“Welcome to share” has its limits too, you know, and there is a point when you should ask permission.


            Aside from their difficulties in wiping countertops and utter disregard for other peoples’ property, I still have some hope for my generation.  I still don’t think we’re as demanding as the one that will follow us, having seen ten-year-olds begging for the latest iPhone (and getting it, too, no questions asked).  I also know that I tend to verge on picky when it comes to my circumstances, and that I am prone to critiquing small, easily-fixable things.  I guess that’s what comes from having been raised with high standards, and expecting them of yourself.

Still, though, would it bother anyone if we wiped away the brothy microwave explosion?  I think not.



Why I Don’t Want Children, I

Last Saturday evening, I had some bonding time with my roommate and our neighbors as we settled in for a viewing of Her.  Nominated for dozens of awards, the film, which follows the unlikely relationship between a man and his operating system, takes place in the year 2025.  To my disbelief, this is only eleven tiny years in the future.  A decade for some, but a minute for mankind.

I’m sure you believe you know the end of this little anecdote: people are too reliant on technology, and are too fast to form bonds that are too strong with these mechanic abstractions that have permitted us, as a society, to shirk face-to-face conversation in favor of a screen that masks the windows of the soul.  You’re waiting for me to launch into another of my diatribes, where I glue you to the cushion of your seat and tell you how you should take better care of your head and your health and your relationships because science tells us this and my doctor said that and that magazines everywhere are in approval of this new, revolutionary thought pattern.

Of course, assumption once again makes an ass of you and me.

I actually found the relationship between Theodore (Joaquin Phoenix) and Samantha, his operating system (Scarlett Johansson), beyond what is my current romantic ideal.  Their hearts and minds were connected as much as they could be, through the portal of a white-washed earpiece, and there was little barrier through which the physical form could stretch into dimension.  Theodore and Samantha could chat, flirt, wake one another up in the morning, and even make love without two of nature’s most crucial functions: touch, and reproduction.

You may begin wondering if I have truly lost my bonkers, but I would give anything to be that Samantha.  Our names are already the same, for a start; all anyone would have to do is wire me into my own, personal, recording box.  How comfortable.

I can hear fluid moving in your ears, dear reader.  Let me make it clear that I am here, I am alive and, yes, I am real.  You could reach out and poke me for verification, but that would not be the wisest move.  Unlike most females my age (17-21), I have no desire for touch, sex, or their product: children.  More specifically, I don’t wish for the bizarre genetic mélange of a psychopath and a decaying human form to come to fruition.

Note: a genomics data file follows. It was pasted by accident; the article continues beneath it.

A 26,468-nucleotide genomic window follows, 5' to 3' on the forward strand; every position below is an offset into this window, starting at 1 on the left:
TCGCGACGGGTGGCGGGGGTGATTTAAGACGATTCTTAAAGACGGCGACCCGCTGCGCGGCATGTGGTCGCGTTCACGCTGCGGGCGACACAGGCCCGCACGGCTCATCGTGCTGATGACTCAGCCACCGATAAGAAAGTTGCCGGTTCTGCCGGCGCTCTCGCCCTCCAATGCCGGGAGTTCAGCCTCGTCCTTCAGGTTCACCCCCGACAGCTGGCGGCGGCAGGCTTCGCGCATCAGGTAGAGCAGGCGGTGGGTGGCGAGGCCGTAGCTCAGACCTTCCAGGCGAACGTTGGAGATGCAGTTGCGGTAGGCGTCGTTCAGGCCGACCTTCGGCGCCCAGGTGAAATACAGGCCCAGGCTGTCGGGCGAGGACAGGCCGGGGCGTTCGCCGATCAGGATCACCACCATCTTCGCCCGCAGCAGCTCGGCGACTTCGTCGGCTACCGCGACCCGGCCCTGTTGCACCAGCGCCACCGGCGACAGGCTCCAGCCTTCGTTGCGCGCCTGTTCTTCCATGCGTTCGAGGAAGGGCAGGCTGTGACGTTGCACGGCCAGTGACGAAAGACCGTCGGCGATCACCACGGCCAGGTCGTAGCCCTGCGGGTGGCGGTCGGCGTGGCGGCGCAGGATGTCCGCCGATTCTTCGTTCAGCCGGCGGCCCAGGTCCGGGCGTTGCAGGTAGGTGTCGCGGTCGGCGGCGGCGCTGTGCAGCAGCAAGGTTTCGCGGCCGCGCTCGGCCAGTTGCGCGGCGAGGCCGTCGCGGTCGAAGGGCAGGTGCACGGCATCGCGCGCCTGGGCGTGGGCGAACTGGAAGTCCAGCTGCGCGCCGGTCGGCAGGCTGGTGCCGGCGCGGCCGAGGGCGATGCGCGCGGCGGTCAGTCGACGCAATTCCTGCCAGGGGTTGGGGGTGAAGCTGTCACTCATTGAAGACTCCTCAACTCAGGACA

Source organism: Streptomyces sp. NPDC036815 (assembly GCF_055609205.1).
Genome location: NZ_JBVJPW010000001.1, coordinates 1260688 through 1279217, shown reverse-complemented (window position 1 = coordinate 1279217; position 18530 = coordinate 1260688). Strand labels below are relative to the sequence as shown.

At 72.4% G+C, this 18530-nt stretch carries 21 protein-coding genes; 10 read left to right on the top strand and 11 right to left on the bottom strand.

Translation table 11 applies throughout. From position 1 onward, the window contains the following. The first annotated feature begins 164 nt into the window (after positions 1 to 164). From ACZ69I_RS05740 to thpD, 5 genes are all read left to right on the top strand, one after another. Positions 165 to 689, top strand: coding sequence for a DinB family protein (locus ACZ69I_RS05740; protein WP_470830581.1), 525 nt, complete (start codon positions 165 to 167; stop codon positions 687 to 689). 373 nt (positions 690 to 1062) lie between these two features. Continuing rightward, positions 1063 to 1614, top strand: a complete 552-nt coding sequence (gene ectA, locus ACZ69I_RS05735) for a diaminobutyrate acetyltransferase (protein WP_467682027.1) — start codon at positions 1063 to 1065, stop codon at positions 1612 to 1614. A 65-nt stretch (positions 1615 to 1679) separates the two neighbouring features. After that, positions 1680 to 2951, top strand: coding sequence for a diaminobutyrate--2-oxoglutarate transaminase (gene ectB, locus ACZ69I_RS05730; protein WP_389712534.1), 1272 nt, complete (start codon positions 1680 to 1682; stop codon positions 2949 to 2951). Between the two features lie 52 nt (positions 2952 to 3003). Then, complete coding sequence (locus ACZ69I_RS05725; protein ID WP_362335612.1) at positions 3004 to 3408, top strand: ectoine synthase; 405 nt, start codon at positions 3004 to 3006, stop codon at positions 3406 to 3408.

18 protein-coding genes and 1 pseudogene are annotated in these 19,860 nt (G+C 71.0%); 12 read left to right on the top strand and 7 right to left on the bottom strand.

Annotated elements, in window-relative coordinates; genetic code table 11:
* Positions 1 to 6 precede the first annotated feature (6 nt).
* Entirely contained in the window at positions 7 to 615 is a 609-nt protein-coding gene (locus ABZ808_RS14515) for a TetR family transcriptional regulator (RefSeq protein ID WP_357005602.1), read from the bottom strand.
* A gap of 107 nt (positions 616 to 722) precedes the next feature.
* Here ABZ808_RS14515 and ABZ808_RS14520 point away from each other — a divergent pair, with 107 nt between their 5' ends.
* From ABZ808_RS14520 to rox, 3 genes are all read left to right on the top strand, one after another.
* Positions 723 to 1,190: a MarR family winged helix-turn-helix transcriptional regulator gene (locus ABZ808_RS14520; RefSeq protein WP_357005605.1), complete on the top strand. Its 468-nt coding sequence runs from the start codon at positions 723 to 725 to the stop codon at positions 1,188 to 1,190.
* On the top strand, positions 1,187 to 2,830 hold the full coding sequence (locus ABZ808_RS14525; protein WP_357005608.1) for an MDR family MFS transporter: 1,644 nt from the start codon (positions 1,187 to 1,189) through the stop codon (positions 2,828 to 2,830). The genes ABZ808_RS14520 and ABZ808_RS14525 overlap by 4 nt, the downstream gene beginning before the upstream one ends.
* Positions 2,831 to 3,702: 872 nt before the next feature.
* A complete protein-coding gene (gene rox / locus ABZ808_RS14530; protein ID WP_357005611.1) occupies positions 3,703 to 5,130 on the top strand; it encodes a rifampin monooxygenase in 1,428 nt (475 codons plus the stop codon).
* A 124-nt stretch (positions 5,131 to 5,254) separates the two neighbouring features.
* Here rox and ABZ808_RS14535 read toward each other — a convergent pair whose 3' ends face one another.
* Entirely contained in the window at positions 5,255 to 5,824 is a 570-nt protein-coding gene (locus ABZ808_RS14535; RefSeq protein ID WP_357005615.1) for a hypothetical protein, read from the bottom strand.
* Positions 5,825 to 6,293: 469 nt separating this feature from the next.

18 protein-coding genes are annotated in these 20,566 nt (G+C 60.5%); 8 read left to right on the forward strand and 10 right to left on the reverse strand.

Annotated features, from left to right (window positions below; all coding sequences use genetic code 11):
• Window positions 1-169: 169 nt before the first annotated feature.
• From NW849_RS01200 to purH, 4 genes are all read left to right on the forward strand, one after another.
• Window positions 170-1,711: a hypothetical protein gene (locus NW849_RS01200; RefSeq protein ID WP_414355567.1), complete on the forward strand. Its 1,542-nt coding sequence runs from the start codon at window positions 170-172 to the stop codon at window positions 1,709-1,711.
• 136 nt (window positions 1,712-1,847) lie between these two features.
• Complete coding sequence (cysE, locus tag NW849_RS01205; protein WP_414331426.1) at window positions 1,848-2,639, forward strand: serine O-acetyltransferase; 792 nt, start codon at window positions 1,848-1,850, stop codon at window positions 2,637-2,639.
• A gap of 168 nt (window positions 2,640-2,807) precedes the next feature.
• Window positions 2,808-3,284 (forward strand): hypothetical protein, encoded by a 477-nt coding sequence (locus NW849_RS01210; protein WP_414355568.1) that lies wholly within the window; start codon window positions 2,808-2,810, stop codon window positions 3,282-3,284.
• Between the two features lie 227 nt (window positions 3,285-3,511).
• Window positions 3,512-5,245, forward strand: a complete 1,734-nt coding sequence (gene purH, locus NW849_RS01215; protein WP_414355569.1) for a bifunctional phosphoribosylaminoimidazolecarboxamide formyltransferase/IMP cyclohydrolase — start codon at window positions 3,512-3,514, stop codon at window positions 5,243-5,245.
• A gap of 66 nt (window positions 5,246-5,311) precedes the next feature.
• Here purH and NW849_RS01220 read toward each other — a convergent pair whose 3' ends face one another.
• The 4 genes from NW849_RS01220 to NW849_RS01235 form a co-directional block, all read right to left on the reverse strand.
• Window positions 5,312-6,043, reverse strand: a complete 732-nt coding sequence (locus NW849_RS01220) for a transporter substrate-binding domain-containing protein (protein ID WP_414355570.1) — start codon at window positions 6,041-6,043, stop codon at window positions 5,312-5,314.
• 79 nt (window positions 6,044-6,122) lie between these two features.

I grew up in a small town, comprised primarily of elderly farmers and thin, pale meth addicts.  Somewhere between the two, I was supposed to find someone with whom I wanted to spend the rest of my life or, in the very least, copulate.  I’m not exactly sure how I was to choose between the two extremes, in rural Indiana, where the corn was more plentiful than the people.  My only clear memory is, as soon as a turned seventeen, there seemed to be a shift in how my family understood my apparent asexuality.  They really thought there was some switch that must have been activated, a gene that halted all perpetuation of the idea boys were “icky.”

Part of this is true: I had stopped questioning the hygiene of my male counterparts when I was thirteen, when the perfume of Axe singed my nostrils and coated my esophagus as I walked the carpeted (yes, carpeted) halls of my junior high.  They were clean, for sure, almost too clean.


Although I consider writing and illustration my main niches, I am also rather fascinated by neuroscience, and genetics’ role in the development of the brain.  I was also diagnosed with anxiety when I was twelve, a trait no doubt inherited from my parents.  I don’t blame them, though: they had no idea what they were doing.  They did not have the internet, the window to literature; and therapy was its own brand of taboo.  It is likely neither of them were aware of their neurons, and how their misfire could pierce the conscience of a being not-yet-living.

My parents, years after the fact, later demonstrated their lack of knowledge when it came to raising the flaw of their bodies’ design.  I will stop here, though, as I am well in-tune with the passage’s ability to morph into some poor me story.  In brief, I’ve spent the larger part of my life wanting to die, and doing anything I can to reach that supine state of eternal rest.

This the main reason, though, why I cannot have children of my own.  From an evolutionary standpoint, it is impossible.  If I, in my semi-suicidal state, were to have a child, there would be a definite chance of my offspring having the same, if not worse, issues of his or her own.  While in the midst of my own hollowed Hell of a brain, I would have to welcome into the world a being as internally-corrupt as I.  I find it a form of abuse.

Thus ends part one.